|System: PC, PS3, Xbox 360|
|Dev: 3D Realms, Gearbox Software|
|Pub: 2K Games|
|Release: June 14, 2011|
|Players: 1, 2-8 online|
|Screen Resolution: 480p-1080p||Blood and Gore, Intense Violence, Mature Humor, Nudity, Strong Language, Strong Sexual Content, Use of Drugs and Alcohol|
by Amanda L. Kondolojy
Duke Nukem is a series that has historically gone for the jugular in both content and explicit material. When Duke Nukem 3D was released more than a decade ago, parents' groups and the media demonized the game as yet another video game menace responsible for deteriorating the minds of corruptible youth. When I had the chance to play through the first ninety minutes of the long-awaited sequel, Duke Nukem Forever, I couldn't help but think about what the people who demonized the game so long ago would think if they saw the Duke now. If you were worried that Duke Nukem would be a watered down, less caustic version of himself in his much-anticipated return, then concern yourself no longer. The King is back, and he's in top form.
The game opens with Duke fighting against an alien horde with his bare hands. The armed forces are at his beck and call, and everyone thinks he is the best thing ever. After fighting a huge one-eyed alien, the Duke seems to have eliminated the threat, and can get back to being his badass self. However, instead of chomping down on his signature cigar, the camera pans out to reveal the real Duke Nukem, who has been playing as himself in a video game based on his life. Incidentally, he's also been receiving some "special" attention from "The Holsom Twins" during his playtime. It's good to be the Duke.
However, as you might expect, a real alien threat presents itself soon enough, and Duke Nukem has to save the world all over again. It's been twelve years in the game world, and even though Duke has not aged (why would he?), he has gotten some serious celebrity status over the years. With his own casino, strip club, TV shows, musical revue, and personal legion of lady followers, Duke Nukem has evolved into a parody of himself. If you thought he was over the top before, you haven't seen anything yet. I won't spoil anything big here, but if you shrink away from gratuitous sexual content, over-the-top violence, or "inappropriate" humor, then you'll want to forget this game ever existed, because it has offensive material in spades.
Of course, these moments make Duke Nukem Forever endearing in its own way. Since the original was such a lightning rod for controversy back in its day, it would only be natural for its successor to push the envelope. However, in an era where we've seen the Mass Effect "Sexbox" controversy and multiple studies telling us how good or bad gaming is for us (depending on who you believe) it would be natural for the game to shirk away from its roots. However, Duke Nukem Forever does no such thing, and I have to applaud it for staying true to its ridiculously over-the-top roots.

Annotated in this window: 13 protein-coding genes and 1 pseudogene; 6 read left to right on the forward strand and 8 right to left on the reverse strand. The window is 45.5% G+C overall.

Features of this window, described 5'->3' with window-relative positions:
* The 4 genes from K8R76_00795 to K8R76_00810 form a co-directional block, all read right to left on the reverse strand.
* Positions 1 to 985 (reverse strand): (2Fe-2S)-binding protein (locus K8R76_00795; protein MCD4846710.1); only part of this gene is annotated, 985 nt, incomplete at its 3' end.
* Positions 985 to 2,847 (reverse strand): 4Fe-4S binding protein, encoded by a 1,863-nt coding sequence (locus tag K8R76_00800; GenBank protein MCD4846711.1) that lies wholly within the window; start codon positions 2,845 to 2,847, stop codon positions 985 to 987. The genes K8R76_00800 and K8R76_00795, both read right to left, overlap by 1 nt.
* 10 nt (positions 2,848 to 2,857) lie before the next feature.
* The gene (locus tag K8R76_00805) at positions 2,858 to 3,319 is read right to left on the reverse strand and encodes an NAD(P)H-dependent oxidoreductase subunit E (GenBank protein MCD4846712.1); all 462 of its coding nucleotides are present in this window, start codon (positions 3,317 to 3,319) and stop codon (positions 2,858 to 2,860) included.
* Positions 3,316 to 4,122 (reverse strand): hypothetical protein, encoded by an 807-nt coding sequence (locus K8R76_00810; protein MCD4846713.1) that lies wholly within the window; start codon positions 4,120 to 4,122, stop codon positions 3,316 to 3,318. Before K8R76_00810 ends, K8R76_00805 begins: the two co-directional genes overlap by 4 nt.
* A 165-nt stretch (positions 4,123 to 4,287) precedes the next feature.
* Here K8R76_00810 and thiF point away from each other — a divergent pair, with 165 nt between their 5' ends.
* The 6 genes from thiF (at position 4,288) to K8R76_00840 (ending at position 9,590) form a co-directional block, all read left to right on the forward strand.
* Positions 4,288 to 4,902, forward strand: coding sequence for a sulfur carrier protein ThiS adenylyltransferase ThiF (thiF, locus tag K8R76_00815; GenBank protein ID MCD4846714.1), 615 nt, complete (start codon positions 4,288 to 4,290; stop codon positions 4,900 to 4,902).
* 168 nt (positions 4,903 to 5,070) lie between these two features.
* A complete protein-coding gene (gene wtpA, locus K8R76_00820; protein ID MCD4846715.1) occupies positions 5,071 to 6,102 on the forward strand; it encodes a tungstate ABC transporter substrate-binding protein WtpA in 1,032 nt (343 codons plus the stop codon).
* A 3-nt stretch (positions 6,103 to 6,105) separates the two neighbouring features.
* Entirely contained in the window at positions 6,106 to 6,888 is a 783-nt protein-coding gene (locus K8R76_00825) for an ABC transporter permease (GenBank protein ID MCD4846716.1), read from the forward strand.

However, as far as actual gameplay is concerned, Duke Nukem Forever does play it a bit safe. The game plays like your standard FPS, and if you are expecting anything else, you might be disappointed. Though we ran through the first dozen levels or so on "Normal" difficulty, the game wasn't terribly challenging, especially if you are an experienced shooter. Though there are some memorable puzzle elements that require a bit more thought than your general shooter fare, the game's format is largely a paint-by-numbers shooter. There are a few mini-game opportunities that are fun (you can waste quite some time playing pool or driving around with an RC car), but these little diversions hardly add substantial value to the game.
Although I was initially put off by its reliance on genre conventions, as I played through the game's ridiculous scenery, and listened to Duke's always spot-on commentary, I couldn't hide the goofy grin on my face. So much of Duke Nukem Forever relies on your relationship with the series and the character. If you aren't a longtime fan, you might find yourself annoyed by the generic-feeling aspects of the game, or the lack of a compelling story that reaches beyond double entendres for genuinely unique one-liners. However, if you are a Duke Nukem fan, expect to be blown away.
Of course, the folks at Gearbox and 2K were quick to point out that the game isn't finished yet, and though what we played through was certainly representative of the game at large, we were assured that the game was going to be tweaked and adjusted in several ways before launch. However, from what we've seen so far, Duke Nukem Forever looks like it will be an amazing experience for fans of the franchise, and a generally pleasant experience for those who enjoy the FPS genre at large. Sure, fighting aliens and saving the world sounds a little generic, but Duke does it with such style, it's hard to say no to the guy. And yes, that's what she said.
Amanda L. Kondolojy
CCC Senior Contributing Writer